There have been no hearings, the public has not yet seen the final bill text, the Congressional Budget Office has not yet released its score, and several prominent Republicans are calling for a delay. Still, the Senate is barreling towards a vote on the GOP bill to repeal the Affordable Care Act by the end of this week.
With a much slimmer majority than Republicans enjoy in the House, and much of their caucus publicly criticizing the bill from the right and from the center, the vote could come down to just a handful of lawmakers—who are right now being inundated with calls, protests, and attack ads.
Here are the senators to watch:
Four staunch conservatives—Sens. Rand Paul (R-KY), Ted Cruz (R-TX), Mike Lee (R-UT) and Ron Johnson (R-WI)—announced last week that they oppose the bill in its current form, saying it fails to fulfill “the most important promise that we made to Americans: to repeal Obamacare and lower their health care costs.” But the senators left themselves plenty of wiggle room, signaling they would be open to supporting the bill with certain tweaks.
Cruz has proposed an amendment that would allow insurers to sell cheap, skimpy plans that don’t include the essential health benefits—like prescription medicine and maternity care.
Lee released his own long diatribe against the bill and called for an amendment allowing states to opt out of all federal health care regulations—particularly community rating—and design their own systems.
Johnson wants the bill to gut Obamacare’s protections for people with pre-existing conditions.
Paul has derided the bill in its entirety as “Obamacare-lite” but left the door open to holding his nose and supporting it if Republicans cannot muster the votes.
The Senate’s moderate Republican women—who were at first excluded from the back-room negotiations around the bill—have emerged as a potential formidable force against the legislation. Sens. Susan Collins (R-ME), Lisa Murkowski (R-AK) and Shelley Moore Capito (R-WV) all represent states with many elderly and rural residents and high levels of additions whose access to health care would be devastated by the bill. The three have voiced serious concerns about the deep cuts to Medicaid, the complete defunding of Planned Parenthood for one year, and the expectation that premiums and deductibles would sharply increase for many Americans.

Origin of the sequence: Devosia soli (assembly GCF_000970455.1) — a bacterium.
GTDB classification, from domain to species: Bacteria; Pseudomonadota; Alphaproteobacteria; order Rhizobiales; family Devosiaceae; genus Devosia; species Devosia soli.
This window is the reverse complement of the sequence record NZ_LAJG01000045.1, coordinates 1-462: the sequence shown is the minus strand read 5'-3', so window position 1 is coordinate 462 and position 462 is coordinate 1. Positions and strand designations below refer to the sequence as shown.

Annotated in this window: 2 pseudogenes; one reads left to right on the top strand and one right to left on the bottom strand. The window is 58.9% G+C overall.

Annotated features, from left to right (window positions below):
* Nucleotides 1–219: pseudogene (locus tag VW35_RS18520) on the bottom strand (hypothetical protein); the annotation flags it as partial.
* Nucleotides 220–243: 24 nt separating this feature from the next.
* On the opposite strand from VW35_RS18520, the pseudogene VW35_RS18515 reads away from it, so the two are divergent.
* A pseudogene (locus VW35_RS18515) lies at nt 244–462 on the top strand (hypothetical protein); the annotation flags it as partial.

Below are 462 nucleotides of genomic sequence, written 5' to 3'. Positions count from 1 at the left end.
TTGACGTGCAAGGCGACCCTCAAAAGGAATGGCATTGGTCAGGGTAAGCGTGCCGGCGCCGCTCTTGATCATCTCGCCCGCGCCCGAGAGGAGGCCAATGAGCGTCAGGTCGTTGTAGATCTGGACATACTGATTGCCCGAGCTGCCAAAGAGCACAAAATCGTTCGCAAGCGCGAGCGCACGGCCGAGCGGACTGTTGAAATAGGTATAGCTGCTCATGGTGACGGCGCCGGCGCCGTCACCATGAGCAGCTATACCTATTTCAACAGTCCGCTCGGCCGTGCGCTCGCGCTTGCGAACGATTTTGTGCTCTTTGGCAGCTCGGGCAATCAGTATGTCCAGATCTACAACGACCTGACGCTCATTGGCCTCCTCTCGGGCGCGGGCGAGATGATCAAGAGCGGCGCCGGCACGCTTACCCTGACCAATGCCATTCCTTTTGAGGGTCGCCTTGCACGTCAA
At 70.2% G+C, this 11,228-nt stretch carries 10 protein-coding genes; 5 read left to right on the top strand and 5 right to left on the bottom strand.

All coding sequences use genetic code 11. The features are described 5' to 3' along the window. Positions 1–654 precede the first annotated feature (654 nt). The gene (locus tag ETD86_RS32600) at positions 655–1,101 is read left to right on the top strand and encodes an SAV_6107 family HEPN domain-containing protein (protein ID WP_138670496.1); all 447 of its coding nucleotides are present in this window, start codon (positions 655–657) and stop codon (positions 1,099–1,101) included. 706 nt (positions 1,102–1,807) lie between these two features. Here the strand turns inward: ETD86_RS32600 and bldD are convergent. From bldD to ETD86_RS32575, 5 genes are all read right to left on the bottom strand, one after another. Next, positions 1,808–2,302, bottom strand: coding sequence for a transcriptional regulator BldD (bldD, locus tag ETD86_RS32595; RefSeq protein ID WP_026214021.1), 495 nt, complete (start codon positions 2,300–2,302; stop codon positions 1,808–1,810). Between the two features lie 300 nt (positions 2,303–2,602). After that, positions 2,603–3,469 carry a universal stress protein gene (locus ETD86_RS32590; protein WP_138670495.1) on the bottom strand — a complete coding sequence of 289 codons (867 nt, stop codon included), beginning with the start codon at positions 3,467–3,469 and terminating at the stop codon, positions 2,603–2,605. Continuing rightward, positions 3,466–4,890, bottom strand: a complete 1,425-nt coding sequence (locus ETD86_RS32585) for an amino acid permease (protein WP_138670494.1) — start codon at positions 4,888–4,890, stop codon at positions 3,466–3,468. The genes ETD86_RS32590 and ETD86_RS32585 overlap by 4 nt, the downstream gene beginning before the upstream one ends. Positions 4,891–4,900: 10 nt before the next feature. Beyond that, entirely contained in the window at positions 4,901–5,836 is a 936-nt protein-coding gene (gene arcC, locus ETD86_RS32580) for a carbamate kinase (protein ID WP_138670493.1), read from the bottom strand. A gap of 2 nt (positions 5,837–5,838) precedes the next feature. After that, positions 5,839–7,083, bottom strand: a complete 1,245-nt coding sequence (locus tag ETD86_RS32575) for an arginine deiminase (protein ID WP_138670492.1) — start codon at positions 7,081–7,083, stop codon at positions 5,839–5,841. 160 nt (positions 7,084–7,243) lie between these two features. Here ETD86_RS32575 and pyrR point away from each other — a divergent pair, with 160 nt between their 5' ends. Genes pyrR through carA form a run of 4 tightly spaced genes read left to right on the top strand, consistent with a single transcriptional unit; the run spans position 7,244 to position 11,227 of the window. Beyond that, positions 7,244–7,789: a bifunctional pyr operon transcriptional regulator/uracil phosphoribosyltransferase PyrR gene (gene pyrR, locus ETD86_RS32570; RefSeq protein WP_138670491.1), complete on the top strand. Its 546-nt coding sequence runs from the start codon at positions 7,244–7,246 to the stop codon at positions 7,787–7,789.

Murkowski’s vote, however, may be influenced by a special carveout for her state in the text of the bill—dubbed the “Klondike Kickback”—that would cushion Alaska and other sparsely populated states from a formula in the cuts that otherwise penalizes blue states for spending generously on their programs.
The swing votes
Sen. Dean Heller (R-NV), who just happens to be up for reelection next year, voiced his opposition to the bill in fairly strong terms last week. The only changes he outlined that would win his vote—preserving the Medicaid expansion or increasing Medicaid spending to make up for phasing out the expansion—are extremely unlikely to be adopted.
Another vulnerable member up for reelection from a Medicaid expansion state, Sen. Jeff Flake (R-AZ), has been more coy about where he stands, saying he needs more time to review the bill.
Sen. Bill Cassidy (R-LA), a longtime critic of both the bill’s secretive drafting process and draconian Medicaid cuts, and the author of an alternative health care bill that has gone nowhere in the Senate, is similarly on the fence. He said, vaguely, that his vote could be won by removing “things in this bill that adversely affect my state.”
Meanwhile, freshman Sen. Ben Sasse (R-NE), who has kept his vote and views close to his chest throughout the health care negotiation process, said over the weekend that he remains uncommitted. He criticized the bill for not fully repealing Obamacare’s regulations and noted, not inaccurately, that it is “largely a Medicaid reform package.”